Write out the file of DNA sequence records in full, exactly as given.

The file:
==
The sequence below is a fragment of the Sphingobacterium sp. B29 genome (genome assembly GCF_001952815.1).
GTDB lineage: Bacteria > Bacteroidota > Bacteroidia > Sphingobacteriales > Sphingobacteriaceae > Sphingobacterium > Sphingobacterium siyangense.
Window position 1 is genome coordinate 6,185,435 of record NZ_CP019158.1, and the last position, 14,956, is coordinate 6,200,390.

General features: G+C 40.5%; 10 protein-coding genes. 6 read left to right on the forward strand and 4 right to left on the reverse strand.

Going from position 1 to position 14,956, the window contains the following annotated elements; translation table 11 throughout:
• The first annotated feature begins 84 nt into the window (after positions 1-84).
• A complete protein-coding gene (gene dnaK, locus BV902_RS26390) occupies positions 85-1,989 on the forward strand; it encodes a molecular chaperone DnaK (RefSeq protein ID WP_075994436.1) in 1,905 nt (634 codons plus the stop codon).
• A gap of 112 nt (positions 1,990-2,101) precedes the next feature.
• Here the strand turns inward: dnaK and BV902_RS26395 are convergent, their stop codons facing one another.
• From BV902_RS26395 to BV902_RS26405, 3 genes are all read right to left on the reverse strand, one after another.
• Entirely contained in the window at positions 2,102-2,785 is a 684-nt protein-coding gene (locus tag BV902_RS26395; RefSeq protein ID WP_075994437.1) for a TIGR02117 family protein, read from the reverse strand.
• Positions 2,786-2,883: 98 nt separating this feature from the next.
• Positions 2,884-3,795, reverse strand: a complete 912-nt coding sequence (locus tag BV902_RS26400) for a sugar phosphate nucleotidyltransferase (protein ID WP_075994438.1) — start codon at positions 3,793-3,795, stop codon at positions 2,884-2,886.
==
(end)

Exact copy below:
The sequence below is a fragment of the Sphingobacterium sp. B29 genome (genome assembly GCF_001952815.1).
GTDB lineage: Bacteria > Bacteroidota > Bacteroidia > Sphingobacteriales > Sphingobacteriaceae > Sphingobacterium > Sphingobacterium siyangense.
Window position 1 is genome coordinate 6,185,435 of record NZ_CP019158.1, and the last position, 14,956, is coordinate 6,200,390.

General features: G+C 40.5%; 10 protein-coding genes. 6 read left to right on the forward strand and 4 right to left on the reverse strand.

Going from position 1 to position 14,956, the window contains the following annotated elements; translation table 11 throughout:
• The first annotated feature begins 84 nt into the window (after positions 1-84).
• A complete protein-coding gene (gene dnaK, locus BV902_RS26390) occupies positions 85-1,989 on the forward strand; it encodes a molecular chaperone DnaK (RefSeq protein ID WP_075994436.1) in 1,905 nt (634 codons plus the stop codon).
• A gap of 112 nt (positions 1,990-2,101) precedes the next feature.
• Here the strand turns inward: dnaK and BV902_RS26395 are convergent, their stop codons facing one another.
• From BV902_RS26395 to BV902_RS26405, 3 genes are all read right to left on the reverse strand, one after another.
• Entirely contained in the window at positions 2,102-2,785 is a 684-nt protein-coding gene (locus tag BV902_RS26395; RefSeq protein ID WP_075994437.1) for a TIGR02117 family protein, read from the reverse strand.
• Positions 2,786-2,883: 98 nt separating this feature from the next.
• Positions 2,884-3,795, reverse strand: a complete 912-nt coding sequence (locus tag BV902_RS26400) for a sugar phosphate nucleotidyltransferase (protein ID WP_075994438.1) — start codon at positions 3,793-3,795, stop codon at positions 2,884-2,886.